The Importance of Dandelions

As I’ve looked back over my work history, there has been one overwhelming feeling that comes up over and over again: shame.

Since I entered the workforce in my 20s, my job history has been one of seemingly disappointing people.  I never met people’s expectations of me.  It wasn’t for lack of trying.  If someone said I did something that was not up to par, I would try to be better.  But the damage was done and I was looked at as incompetent.

When I got my diagnosis of Aspergers in 2008, I was hopeful that now I could find jobs where I would excel.  But in the eight years since knowing I was autistic, I’ve learned that while I changed, employers didn’t.  I learned that sharing my diagnosis didn’t help me at all.  Many folks didn’t understand the diagnosis and still saw some of my quirks as not caring or incompetent or what have you.

Even in the years following my diagnosis, I’ve tried to correct some of autism related problems to better fit in.  Not that it helped.  I think I was still viewed as a disappointment, a failure.

At the same time, I knew I had skills. I was a good communicator. I was okay with a camera.  I was getting better creating websites.  I was surprised I could make graphic designs.  I’ve been leading a church as pastor for almost three years. I had some of the skills needed to be a good employee to someone, but the package wasn’t attractive to employers.

Recently, I was reading fellow Michigander, Ron Fournier, a writer for the Atlantic and National Journal. He has a new book out about his learning to accept and appreciate his son who is autistic.  He shared a quote from Thorkil Sonne, a Danish entrepeneur who wanted to provide a positive work environment for people with autism, people like his son. Sonne used an interesting analogy to describe people who are autistic and their gifts to society:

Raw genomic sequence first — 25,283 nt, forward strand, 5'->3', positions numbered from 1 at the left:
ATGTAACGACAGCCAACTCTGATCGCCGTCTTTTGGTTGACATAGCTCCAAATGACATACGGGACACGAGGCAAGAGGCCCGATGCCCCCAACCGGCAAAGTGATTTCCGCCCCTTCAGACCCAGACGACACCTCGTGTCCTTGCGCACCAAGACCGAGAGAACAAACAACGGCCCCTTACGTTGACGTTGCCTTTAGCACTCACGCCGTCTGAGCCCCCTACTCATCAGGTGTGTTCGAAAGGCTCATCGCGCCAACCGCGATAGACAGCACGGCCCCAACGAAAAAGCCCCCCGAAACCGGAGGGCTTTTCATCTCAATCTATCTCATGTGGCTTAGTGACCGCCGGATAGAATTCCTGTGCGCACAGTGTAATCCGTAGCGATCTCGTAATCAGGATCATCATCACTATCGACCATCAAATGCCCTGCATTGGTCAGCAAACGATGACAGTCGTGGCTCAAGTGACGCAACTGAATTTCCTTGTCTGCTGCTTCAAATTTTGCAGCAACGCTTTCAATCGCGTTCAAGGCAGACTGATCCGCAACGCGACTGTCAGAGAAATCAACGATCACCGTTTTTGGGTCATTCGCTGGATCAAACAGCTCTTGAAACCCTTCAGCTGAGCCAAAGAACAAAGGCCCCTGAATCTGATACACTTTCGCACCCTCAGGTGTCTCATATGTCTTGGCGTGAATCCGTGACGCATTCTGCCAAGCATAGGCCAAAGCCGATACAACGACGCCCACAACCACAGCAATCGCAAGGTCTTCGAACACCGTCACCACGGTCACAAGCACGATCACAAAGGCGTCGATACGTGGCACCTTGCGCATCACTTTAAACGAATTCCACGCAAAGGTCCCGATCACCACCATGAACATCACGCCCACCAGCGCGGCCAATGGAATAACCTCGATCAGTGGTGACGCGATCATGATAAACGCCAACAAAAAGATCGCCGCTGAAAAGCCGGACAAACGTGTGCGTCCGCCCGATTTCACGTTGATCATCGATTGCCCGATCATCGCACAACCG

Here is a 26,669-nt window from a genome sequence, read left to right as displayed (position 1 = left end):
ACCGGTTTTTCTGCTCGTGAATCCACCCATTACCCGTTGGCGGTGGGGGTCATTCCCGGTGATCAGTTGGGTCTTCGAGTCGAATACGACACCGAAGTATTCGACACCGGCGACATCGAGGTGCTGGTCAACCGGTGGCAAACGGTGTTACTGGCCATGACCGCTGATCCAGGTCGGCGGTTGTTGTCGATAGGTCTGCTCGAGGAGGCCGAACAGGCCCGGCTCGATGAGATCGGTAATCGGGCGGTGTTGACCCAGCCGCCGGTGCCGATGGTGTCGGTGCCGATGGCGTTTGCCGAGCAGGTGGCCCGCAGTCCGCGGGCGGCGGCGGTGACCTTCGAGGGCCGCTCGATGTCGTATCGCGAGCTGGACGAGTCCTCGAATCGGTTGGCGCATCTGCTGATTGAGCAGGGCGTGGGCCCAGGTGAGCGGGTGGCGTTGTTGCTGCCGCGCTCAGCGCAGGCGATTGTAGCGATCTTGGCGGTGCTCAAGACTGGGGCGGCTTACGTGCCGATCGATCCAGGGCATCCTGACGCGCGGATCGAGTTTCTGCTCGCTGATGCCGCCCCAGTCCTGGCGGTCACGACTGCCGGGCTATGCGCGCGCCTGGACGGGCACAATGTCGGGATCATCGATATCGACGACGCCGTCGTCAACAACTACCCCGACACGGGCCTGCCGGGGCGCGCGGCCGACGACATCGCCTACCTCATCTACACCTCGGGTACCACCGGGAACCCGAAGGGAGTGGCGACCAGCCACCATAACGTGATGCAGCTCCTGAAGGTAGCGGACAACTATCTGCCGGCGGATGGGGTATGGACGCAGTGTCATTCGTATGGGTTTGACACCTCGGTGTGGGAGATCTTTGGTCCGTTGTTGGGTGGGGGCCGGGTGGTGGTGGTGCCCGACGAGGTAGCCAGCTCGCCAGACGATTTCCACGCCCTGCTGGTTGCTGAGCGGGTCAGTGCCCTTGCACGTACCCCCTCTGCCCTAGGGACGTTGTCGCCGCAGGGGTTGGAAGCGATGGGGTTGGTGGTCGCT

To most people, the dandelion is nothing more than an annoying weed – something to be rooted out of our lawns and flowerbeds. But what a lot of people don’t know is that, when cultivated, the dandelion is one of the most valuable and useful plants in nature. In many parts of the world, the dandelion is known for its nutritional, healing and medicinal properties. The value of a dandelion is very much dependent on our knowledge and perception of its value.

Most of us don’t want dandelions in our lawns – they don’t fit there. But if you place a dandelion plant in your kitchen garden, and cultivate it, it can turn out to be one of your most valuable plants. Dandelions are used to make beer, wine, salads, and natural medicines. Quite simply, if you choose to cultivate dandelions, you will reap their rewards. So, is a dandelion a weed or an herb? You decide. The same can be said for individuals with autism. The value of what you see depends on your level of understanding and accommodation.

Hearing this made a lightbulb come on. I’m a dandelion.

Part of this sounds like that whole “I’m-a-special-snowflake” crap that has been pushed around these days. But this is exactly how someone with Aspergers or autism can feel. On the downside, they might feel like a weed, a nuisance to the rest of the neurotypical world. It’s how I’ve felt at times.  But the thing is, dandelions have benefits as well.  What might not fit well on a lawn, might make a good wine or a balm.

But I think most employers, even in the nonprofits, tend to go for flowers, people that are “beautiful,” put-together, who know how to make small talk and aren’t moody or plain weird.

Maybe this is why the unemployment rate among those with autism is something like 85 percent. (No, that isn’t made up.)  Our work culture is one that is geared towards efficiency.  We want workers we don’t have to really train, let alone accomodate.  So what happens when you get someone who is autistic and needs to be cultivated and isn’t geared towards being efficient?  They don’t last long in their jobs.

I don’t think the job market was always like this. I think there was a time when companies and groups were interested in investing in the worker. Of course those with autism were locked up in institutions, so the old days weren’t so good. But I think we need to bring back the notion or nurturing workers instead of making them fit some template.